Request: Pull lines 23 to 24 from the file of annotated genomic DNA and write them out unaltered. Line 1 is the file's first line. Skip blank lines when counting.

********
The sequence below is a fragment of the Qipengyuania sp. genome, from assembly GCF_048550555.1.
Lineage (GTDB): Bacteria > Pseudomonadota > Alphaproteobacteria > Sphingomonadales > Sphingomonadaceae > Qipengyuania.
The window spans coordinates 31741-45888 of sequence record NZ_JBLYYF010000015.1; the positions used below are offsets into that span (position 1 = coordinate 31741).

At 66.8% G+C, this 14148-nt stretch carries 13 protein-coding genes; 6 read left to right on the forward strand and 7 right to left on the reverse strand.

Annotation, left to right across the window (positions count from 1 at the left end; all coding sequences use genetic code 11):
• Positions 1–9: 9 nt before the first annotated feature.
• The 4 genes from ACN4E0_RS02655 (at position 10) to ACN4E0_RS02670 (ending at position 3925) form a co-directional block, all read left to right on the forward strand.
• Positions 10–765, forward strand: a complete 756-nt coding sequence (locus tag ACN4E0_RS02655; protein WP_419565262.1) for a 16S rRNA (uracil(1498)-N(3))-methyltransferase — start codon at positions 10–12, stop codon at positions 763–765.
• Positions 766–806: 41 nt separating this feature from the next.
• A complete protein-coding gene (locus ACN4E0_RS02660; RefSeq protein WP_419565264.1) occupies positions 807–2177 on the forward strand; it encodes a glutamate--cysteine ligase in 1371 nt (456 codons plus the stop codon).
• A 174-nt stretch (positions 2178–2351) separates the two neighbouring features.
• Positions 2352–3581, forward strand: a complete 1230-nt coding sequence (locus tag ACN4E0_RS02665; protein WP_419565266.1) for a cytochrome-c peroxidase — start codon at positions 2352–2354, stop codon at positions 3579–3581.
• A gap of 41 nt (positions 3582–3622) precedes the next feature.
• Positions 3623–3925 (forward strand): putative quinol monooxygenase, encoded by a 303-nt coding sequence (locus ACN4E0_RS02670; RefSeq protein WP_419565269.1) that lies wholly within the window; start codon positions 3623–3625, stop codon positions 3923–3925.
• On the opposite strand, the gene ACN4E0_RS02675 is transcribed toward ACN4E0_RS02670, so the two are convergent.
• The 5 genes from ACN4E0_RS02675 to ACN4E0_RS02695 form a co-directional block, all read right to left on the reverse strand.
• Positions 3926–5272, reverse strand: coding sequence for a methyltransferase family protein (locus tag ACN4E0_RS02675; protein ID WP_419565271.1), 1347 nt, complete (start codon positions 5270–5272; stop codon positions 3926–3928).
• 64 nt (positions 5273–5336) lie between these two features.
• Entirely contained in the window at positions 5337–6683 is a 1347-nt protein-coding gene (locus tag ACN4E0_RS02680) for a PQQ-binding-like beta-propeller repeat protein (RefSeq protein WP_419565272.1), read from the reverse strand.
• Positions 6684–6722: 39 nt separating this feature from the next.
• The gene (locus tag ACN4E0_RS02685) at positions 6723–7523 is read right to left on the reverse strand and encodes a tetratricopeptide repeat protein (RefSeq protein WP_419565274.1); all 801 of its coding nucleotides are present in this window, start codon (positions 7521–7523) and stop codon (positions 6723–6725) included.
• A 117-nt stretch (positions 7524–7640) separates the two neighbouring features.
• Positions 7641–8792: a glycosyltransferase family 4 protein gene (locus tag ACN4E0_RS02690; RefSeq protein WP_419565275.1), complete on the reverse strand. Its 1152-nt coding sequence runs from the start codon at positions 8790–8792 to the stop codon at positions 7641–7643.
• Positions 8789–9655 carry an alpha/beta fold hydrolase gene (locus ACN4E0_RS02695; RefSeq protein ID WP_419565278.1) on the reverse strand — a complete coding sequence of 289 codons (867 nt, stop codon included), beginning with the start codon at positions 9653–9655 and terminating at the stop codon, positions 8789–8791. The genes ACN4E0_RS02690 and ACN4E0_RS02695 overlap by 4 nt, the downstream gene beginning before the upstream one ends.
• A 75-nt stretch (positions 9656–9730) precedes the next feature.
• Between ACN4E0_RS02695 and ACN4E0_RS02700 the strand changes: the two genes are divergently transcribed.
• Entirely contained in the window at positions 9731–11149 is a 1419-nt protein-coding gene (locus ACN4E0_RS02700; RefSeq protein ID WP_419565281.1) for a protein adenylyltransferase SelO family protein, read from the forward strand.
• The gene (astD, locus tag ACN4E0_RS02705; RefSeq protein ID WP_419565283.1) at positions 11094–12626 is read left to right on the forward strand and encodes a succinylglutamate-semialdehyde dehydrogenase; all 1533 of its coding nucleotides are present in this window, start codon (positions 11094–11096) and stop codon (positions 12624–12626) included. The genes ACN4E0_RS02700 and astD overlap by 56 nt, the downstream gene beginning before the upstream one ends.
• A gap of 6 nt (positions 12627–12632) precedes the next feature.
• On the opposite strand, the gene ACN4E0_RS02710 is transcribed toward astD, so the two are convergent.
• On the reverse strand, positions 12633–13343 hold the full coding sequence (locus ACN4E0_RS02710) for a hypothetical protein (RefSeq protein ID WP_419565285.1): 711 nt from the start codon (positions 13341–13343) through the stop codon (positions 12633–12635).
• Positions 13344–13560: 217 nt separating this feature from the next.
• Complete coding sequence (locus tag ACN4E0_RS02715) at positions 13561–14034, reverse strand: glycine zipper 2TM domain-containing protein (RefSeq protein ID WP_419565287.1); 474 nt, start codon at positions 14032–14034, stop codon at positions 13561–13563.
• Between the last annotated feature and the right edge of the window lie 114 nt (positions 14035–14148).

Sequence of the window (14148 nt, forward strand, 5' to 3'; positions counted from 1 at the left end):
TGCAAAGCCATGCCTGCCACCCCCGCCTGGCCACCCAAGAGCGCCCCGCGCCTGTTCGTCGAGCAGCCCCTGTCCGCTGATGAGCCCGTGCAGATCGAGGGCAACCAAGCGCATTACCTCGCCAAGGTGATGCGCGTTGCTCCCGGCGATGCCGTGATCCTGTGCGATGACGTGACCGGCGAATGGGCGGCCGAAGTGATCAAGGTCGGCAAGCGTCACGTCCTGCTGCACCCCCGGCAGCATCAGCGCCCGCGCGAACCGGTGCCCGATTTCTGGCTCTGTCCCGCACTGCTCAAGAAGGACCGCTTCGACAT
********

• Positions 7641–8792: a glycosyltransferase family 4 protein gene (locus tag ACN4E0_RS02690; RefSeq protein WP_419565275.1), complete on the reverse strand. Its 1152-nt coding sequence runs from the start codon at positions 8790–8792 to the stop codon at positions 7641–7643.
• Positions 8789–9655 carry an alpha/beta fold hydrolase gene (locus ACN4E0_RS02695; RefSeq protein ID WP_419565278.1) on the reverse strand — a complete coding sequence of 289 codons (867 nt, stop codon included), beginning with the start codon at positions 9653–9655 and terminating at the stop codon, positions 8789–8791. The genes ACN4E0_RS02690 and ACN4E0_RS02695 overlap by 4 nt, the downstream gene beginning before the upstream one ends.